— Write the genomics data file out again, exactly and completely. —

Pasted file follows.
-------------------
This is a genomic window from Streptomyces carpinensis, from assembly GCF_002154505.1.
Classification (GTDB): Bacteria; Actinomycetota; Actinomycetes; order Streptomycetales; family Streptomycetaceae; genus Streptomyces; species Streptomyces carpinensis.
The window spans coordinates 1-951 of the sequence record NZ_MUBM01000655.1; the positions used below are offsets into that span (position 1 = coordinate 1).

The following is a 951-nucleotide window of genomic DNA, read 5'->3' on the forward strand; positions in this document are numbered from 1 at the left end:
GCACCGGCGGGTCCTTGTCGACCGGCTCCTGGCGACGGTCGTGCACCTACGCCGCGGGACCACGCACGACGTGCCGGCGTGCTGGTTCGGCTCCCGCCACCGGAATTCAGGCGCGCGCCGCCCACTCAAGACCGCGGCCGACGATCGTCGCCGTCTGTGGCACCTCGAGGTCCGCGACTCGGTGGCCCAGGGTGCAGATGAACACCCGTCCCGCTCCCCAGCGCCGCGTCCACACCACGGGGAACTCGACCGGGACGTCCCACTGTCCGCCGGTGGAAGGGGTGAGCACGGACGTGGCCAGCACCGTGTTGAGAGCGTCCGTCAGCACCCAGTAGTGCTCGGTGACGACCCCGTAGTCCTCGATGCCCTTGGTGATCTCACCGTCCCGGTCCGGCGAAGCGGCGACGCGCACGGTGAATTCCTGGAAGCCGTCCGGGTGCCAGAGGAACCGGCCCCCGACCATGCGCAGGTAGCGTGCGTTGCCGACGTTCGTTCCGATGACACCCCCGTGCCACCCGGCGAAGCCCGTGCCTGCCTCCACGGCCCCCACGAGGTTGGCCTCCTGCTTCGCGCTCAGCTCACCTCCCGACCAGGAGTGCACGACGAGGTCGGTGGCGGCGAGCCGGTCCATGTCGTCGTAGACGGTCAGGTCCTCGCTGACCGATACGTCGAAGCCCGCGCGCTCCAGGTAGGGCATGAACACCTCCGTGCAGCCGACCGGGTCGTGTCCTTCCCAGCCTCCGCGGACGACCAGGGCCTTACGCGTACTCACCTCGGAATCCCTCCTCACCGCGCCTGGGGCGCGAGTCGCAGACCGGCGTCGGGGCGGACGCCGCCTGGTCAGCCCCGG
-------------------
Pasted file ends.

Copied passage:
This is a genomic window from Streptomyces carpinensis, from assembly GCF_002154505.1.
Classification (GTDB): Bacteria; Actinomycetota; Actinomycetes; order Streptomycetales; family Streptomycetaceae; genus Streptomyces; species Streptomyces carpinensis.
The window spans coordinates 1-951 of the sequence record NZ_MUBM01000655.1; the positions used below are offsets into that span (position 1 = coordinate 1).

The following is a 951-nucleotide window of genomic DNA, read 5'->3' on the forward strand; positions in this document are numbered from 1 at the left end:
GCACCGGCGGGTCCTTGTCGACCGGCTCCTGGCGACGGTCGTGCACCTACGCCGCGGGACCACGCACGACGTGCCGGCGTGCTGGTTCGGCTCCCGCCACCGGAATTCAGGCGCGCGCCGCCCACTCAAGACCGCGGCCGACGATCGTCGCCGTCTGTGGCACCTCGAGGTCCGCGACTCGGTGGCCCAGGGTGCAGATGAACACCCGTCCCGCTCCCCAGCGCCGCGTCCACACCACGGGGAACTCGACCGGGACGTCCCACTGTCCGCCGGTGGAAGGGGTGAGCACGGACGTGGCCAGCACCGTGTTGAGAGCGTCCGTCAGCACCCAGTAGTGCTCGGTGACGACCCCGTAGTCCTCGATGCCCTTGGTGATCTCACCGTCCCGGTCCGGCGAAGCGGCGACGCGCACGGTGAATTCCTGGAAGCCGTCCGGGTGCCAGAGGAACCGGCCCCCGACCATGCGCAGGTAGCGTGCGTTGCCGACGTTCGTTCCGATGACACCCCCGTGCCACCCGGCGAAGCCCGTGCCTGCCTCCACGGCCCCCACGAGGTTGGCCTCCTGCTTCGCGCTCAGCTCACCTCCCGACCAGGAGTGCACGACGAGGTCGGTGGCGGCGAGCCGGTCCATGTCGTCGTAGACGGTCAGGTCCTCGCTGACCGATACGTCGAAGCCCGCGCGCTCCAGGTAGGGCATGAACACCTCCGTGCAGCCGACCGGGTCGTGTCCTTCCCAGCCTCCGCGGACGACCAGGGCCTTACGCGTACTCACCTCGGAATCCCTCCTCACCGCGCCTGGGGCGCGAGTCGCAGACCGGCGTCGGGGCGGACGCCGCCTGGTCAGCCCCGG